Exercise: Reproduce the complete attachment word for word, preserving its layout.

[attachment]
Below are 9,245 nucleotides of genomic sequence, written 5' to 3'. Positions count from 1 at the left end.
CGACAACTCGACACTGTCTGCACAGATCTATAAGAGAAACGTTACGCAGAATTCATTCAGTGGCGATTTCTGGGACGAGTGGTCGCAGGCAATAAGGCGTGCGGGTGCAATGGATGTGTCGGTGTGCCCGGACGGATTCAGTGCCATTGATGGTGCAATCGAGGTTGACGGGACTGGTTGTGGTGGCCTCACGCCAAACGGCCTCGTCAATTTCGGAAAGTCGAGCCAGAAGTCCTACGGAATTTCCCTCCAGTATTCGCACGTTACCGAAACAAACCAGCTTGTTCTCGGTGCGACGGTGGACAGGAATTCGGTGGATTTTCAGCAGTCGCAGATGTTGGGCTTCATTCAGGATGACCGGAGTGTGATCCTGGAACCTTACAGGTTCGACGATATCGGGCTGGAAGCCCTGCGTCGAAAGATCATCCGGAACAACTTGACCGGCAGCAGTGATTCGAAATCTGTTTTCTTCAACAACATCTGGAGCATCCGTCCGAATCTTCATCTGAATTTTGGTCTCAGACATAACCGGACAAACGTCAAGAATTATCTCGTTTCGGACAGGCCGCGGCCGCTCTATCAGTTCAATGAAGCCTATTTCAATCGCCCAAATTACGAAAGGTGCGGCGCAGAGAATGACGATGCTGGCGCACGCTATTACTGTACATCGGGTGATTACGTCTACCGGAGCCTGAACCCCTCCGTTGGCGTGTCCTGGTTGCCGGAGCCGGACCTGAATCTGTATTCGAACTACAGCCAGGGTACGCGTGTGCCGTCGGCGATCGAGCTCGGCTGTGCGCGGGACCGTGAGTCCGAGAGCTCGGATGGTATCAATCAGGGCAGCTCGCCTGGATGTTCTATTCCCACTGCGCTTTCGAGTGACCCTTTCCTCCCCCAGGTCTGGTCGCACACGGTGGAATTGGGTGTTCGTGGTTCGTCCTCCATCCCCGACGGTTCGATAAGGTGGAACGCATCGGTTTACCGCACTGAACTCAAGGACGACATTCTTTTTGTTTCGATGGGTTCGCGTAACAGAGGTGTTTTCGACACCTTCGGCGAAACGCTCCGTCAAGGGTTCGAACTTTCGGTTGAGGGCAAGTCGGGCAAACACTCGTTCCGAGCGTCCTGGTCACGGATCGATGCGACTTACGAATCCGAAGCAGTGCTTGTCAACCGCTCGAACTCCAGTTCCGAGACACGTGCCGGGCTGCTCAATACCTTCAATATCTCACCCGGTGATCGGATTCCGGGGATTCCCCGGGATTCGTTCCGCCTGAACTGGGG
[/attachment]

Below are 9,245 nucleotides of genomic sequence, written 5' to 3'. Positions count from 1 at the left end.
CGACAACTCGACACTGTCTGCACAGATCTATAAGAGAAACGTTACGCAGAATTCATTCAGTGGCGATTTCTGGGACGAGTGGTCGCAGGCAATAAGGCGTGCGGGTGCAATGGATGTGTCGGTGTGCCCGGACGGATTCAGTGCCATTGATGGTGCAATCGAGGTTGACGGGACTGGTTGTGGTGGCCTCACGCCAAACGGCCTCGTCAATTTCGGAAAGTCGAGCCAGAAGTCCTACGGAATTTCCCTCCAGTATTCGCACGTTACCGAAACAAACCAGCTTGTTCTCGGTGCGACGGTGGACAGGAATTCGGTGGATTTTCAGCAGTCGCAGATGTTGGGCTTCATTCAGGATGACCGGAGTGTGATCCTGGAACCTTACAGGTTCGACGATATCGGGCTGGAAGCCCTGCGTCGAAAGATCATCCGGAACAACTTGACCGGCAGCAGTGATTCGAAATCTGTTTTCTTCAACAACATCTGGAGCATCCGTCCGAATCTTCATCTGAATTTTGGTCTCAGACATAACCGGACAAACGTCAAGAATTATCTCGTTTCGGACAGGCCGCGGCCGCTCTATCAGTTCAATGAAGCCTATTTCAATCGCCCAAATTACGAAAGGTGCGGCGCAGAGAATGACGATGCTGGCGCACGCTATTACTGTACATCGGGTGATTACGTCTACCGGAGCCTGAACCCCTCCGTTGGCGTGTCCTGGTTGCCGGAGCCGGACCTGAATCTGTATTCGAACTACAGCCAGGGTACGCGTGTGCCGTCGGCGATCGAGCTCGGCTGTGCGCGGGACCGTGAGTCCGAGAGCTCGGATGGTATCAATCAGGGCAGCTCGCCTGGATGTTCTATTCCCACTGCGCTTTCGAGTGACCCTTTCCTCCCCCAGGTCTGGTCGCACACGGTGGAATTGGGTGTTCGTGGTTCGTCCTCCATCCCCGACGGTTCGATAAGGTGGAACGCATCGGTTTACCGCACTGAACTCAAGGACGACATTCTTTTTGTTTCGATGGGTTCGCGTAACAGAGGTGTTTTCGACACCTTCGGCGAAACGCTCCGTCAAGGGTTCGAACTTTCGGTTGAGGGCAAGTCGGGCAAACACTCGTTCCGAGCGTCCTGGTCACGGATCGATGCGACTTACGAATCCGAAGCAGTGCTTGTCAACCGCTCGAACTCCAGTTCCGAGACACGTGCCGGGCTGCTCAATACCTTCAATATCTCACCCGGTGATCGGATTCCGGGGATTCCCCGGGATTCGTTCCGCCTGAACTGGGG